Miss Fa'afafine Pageant tackles issues

The seven contestants of the Samoa Fa'afafine Pageant and the Samoa Fa'afafine Association (S.F.A) are working to raise awareness on stigma and how it affects their peers.

The contestants and members of the association met at the S.S.A.B. conference room on Tuesday to discuss the challenges associated with stigma and how it affected them and the communities they live in. 

Stigma is one of three main themes highlighted during the one-week long pageant programme, with the activity of exchanging symbols in violence, stigma and discrimination done to educate the contestants who are ambassadors this year. 

Senior S.F.A. member, Fagalima Tuatagaloa, said solutions were discussed in their campaign and they are hopeful it will work and be applied in the communities.

“So they need to know and understand what is stigma, discrimination, violence or their causes. They also need to know what solutions or immediate actions to take.

"They are long term solutions and it takes time to implement but what are the immediate actions they can use to promote the fight against abuse and discrimination.

“We want to know how much knowledge they do have in these things and try and get out of their minds. How can they address the issue not just this week of the pageant but how we see who is best to be our ambassador to promote the area on violence, stigma and discrimination.”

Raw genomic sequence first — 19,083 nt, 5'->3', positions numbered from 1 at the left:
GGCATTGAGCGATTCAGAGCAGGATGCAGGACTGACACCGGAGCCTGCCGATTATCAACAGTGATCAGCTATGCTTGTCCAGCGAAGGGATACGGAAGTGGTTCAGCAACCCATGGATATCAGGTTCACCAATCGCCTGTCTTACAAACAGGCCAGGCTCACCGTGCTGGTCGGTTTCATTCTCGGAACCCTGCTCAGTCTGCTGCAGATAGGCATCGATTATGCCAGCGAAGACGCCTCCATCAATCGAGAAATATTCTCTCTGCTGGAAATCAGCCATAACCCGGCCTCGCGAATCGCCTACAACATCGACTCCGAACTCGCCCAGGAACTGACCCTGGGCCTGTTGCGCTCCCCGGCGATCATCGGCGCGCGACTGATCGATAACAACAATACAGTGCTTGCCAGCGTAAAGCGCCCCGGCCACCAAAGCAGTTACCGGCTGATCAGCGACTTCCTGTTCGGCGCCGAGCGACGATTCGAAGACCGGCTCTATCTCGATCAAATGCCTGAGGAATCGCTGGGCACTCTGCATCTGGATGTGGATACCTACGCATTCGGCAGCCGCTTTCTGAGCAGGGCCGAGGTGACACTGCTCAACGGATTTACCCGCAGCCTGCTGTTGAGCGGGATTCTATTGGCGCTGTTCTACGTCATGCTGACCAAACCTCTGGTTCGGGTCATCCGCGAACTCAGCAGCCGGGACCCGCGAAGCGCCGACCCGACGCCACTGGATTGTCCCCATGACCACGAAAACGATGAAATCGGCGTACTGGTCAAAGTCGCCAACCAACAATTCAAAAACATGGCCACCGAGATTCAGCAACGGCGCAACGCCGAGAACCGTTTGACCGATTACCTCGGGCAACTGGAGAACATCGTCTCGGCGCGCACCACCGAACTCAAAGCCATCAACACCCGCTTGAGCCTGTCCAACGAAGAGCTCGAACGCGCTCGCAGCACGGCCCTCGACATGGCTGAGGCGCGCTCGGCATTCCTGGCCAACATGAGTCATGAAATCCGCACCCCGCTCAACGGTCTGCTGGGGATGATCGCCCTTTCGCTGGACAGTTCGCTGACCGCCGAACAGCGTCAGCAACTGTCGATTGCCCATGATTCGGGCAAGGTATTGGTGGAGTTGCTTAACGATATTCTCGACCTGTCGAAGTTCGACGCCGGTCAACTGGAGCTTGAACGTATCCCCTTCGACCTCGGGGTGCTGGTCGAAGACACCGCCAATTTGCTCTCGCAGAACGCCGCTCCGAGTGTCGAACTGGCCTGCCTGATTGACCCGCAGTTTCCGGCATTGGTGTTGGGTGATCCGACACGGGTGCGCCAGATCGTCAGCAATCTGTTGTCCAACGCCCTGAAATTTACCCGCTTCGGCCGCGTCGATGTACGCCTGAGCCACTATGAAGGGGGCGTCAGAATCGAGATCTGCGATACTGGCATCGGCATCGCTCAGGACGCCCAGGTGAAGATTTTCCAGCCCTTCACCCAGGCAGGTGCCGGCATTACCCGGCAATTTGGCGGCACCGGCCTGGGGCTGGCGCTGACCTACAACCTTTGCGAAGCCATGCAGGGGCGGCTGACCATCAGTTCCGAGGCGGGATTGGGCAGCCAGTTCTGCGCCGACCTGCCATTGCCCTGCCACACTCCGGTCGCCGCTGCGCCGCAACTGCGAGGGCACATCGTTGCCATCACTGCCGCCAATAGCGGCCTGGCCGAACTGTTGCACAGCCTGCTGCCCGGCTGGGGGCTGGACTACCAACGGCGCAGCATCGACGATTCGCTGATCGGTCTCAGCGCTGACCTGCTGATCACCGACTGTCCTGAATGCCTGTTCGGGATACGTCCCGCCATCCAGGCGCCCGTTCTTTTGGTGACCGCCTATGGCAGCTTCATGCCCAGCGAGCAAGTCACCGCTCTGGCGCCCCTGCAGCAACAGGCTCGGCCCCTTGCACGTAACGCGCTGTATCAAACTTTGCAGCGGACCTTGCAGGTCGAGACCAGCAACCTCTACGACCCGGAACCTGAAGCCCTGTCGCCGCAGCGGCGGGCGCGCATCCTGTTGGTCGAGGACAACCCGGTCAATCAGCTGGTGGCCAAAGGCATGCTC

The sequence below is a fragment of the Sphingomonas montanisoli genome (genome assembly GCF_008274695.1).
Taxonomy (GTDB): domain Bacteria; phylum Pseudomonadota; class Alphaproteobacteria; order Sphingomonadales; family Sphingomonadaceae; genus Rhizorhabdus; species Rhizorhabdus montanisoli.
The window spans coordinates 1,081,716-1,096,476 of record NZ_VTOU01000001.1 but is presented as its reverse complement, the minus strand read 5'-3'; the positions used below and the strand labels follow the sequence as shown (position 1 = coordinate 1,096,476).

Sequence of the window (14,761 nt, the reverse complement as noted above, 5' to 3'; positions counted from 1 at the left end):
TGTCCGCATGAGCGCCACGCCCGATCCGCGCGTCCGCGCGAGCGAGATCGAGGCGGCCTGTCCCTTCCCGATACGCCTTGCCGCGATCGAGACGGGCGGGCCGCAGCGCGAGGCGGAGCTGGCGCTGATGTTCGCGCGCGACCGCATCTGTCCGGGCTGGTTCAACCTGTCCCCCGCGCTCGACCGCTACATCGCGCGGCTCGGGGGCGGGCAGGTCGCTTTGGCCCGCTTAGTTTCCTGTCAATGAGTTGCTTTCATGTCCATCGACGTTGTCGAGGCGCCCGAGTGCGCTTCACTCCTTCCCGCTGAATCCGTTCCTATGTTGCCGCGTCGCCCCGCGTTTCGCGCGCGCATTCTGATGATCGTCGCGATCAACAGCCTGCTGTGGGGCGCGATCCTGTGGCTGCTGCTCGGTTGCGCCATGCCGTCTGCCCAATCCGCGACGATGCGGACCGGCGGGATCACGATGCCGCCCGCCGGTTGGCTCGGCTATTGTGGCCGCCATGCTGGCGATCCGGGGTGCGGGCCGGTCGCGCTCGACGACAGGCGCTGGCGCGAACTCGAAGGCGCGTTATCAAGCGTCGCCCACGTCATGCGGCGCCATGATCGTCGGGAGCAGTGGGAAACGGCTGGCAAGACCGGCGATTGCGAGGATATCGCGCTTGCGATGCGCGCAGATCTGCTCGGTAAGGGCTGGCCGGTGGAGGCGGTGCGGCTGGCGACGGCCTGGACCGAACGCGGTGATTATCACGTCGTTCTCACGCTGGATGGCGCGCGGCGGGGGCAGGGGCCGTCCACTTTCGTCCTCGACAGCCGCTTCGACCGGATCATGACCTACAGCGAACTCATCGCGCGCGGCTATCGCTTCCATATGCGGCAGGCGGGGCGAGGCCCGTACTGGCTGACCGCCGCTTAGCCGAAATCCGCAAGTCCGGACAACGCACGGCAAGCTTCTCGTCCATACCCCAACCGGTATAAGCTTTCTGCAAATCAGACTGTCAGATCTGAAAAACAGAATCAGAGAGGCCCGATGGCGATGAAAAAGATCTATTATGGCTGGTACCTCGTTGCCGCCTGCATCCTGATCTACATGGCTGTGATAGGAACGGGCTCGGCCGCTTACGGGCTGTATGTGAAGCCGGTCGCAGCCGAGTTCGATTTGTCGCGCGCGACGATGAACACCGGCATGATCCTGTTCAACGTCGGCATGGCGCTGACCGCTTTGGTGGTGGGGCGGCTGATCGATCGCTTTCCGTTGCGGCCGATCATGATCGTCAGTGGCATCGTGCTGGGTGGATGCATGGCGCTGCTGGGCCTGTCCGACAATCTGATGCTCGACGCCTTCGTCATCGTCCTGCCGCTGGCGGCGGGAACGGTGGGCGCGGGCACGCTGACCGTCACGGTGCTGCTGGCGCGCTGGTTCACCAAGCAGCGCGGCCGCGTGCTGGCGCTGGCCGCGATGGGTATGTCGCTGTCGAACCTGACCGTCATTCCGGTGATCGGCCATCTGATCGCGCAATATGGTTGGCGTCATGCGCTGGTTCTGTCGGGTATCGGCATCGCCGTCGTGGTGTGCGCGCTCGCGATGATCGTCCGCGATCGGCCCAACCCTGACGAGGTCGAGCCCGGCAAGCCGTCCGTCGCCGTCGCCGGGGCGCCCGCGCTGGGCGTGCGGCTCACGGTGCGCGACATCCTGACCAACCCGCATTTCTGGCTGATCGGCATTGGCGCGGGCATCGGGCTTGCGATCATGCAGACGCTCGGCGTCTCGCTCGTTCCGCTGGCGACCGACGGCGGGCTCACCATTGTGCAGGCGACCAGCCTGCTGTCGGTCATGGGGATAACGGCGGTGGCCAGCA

According to Fagalima, the contestants this year come from different professional backgrounds.

“Not just talk about it but they can also provide materials like I.E.C. materials to stamp in their workplaces to spread and promote about the programme. The one thing I emphasized yesterday is when we speak about these issues, we always tend to blame others in the community," he said. 

“They do the violence, stigma and discrimination against us but understand that it’s not just the others but perhaps it’s them.

“They were raising some of the solutions and I was trying to guide them to enforce this and that but why enforce it when you can use your common sense to adapt to and apply?”

The campaign targets not just men, but women and children as well as fa'afafine in their own internal communities.

Fagalima said a classic example is education and the need to strive hard in school and university order to get better qualifications and jobs.

"We are bread winners in our own families as we give money to serve our family commitments, church commitments and all those,” he said.

"While we are entertaining, we also want to educate them not only to how the beauty but sow the intelligence that you are the activist of this work and overall, we started from within our families and communities. What do we have to do within our families and communities to stop violence, discrimination and stigma.

 “We were also looking at education in terms of awareness and trainings and looking at school curriculum if there is enough emphasis to it by the people to know their values.

“In schools, they have welfare talks and this is another good way to build up the minds of the kids to learn how violence and stigma are bad and all that.”

“It’s the influences in or families that are causing all these as we always see them argue and especially ur fathers bullying our mothers and children so it’s that picture in our families that raise us the way we are today and we need to solve them."

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